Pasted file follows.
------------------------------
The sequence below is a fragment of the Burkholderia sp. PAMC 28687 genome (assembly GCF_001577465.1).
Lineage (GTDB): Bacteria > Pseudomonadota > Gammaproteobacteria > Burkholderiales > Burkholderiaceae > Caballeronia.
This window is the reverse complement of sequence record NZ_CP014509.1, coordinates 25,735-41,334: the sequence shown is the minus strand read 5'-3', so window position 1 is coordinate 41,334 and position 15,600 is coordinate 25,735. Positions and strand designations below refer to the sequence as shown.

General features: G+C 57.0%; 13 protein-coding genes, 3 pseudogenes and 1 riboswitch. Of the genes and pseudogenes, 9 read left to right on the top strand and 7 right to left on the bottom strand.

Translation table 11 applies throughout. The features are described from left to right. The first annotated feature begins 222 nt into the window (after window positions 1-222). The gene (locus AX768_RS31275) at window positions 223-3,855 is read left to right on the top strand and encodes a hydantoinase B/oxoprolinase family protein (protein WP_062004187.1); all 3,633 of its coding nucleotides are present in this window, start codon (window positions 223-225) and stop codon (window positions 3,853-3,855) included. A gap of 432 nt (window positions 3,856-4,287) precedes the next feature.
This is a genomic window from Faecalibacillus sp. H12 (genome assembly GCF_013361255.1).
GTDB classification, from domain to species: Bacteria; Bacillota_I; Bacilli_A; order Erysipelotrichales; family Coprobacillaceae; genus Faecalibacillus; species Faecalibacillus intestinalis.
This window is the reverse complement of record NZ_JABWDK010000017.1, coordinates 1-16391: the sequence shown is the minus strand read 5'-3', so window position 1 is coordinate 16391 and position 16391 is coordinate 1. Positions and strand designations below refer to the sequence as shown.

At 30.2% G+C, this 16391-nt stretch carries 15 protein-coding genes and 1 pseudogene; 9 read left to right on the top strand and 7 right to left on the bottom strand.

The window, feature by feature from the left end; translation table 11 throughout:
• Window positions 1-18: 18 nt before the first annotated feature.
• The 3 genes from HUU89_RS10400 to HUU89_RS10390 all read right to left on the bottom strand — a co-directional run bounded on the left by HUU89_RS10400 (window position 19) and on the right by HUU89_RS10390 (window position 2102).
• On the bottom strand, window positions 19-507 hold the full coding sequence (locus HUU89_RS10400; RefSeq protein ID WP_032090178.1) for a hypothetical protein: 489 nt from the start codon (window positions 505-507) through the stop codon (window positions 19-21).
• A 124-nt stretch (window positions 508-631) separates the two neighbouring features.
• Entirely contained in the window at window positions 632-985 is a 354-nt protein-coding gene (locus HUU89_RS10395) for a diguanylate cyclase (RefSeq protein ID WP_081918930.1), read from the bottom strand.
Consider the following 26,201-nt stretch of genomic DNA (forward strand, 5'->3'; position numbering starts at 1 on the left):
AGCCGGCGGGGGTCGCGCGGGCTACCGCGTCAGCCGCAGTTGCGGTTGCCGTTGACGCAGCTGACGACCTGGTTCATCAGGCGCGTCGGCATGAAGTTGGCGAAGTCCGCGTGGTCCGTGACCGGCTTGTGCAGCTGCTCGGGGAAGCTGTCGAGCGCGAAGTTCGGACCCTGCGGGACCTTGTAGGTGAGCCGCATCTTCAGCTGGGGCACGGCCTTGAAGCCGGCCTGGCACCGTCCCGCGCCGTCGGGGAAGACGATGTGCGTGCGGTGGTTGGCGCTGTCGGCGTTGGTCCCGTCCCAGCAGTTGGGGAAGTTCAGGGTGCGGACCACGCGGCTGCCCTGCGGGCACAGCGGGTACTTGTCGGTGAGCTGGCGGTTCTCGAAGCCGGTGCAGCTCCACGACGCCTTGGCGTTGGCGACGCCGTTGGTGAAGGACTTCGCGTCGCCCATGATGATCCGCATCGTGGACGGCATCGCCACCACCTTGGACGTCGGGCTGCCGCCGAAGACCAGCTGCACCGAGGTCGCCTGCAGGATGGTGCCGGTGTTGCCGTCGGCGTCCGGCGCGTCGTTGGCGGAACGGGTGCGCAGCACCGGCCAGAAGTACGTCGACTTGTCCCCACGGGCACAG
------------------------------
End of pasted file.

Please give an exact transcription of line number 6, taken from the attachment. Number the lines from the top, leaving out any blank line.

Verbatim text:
This is a genomic window from Faecalibacillus sp. H12 (genome assembly GCF_013361255.1).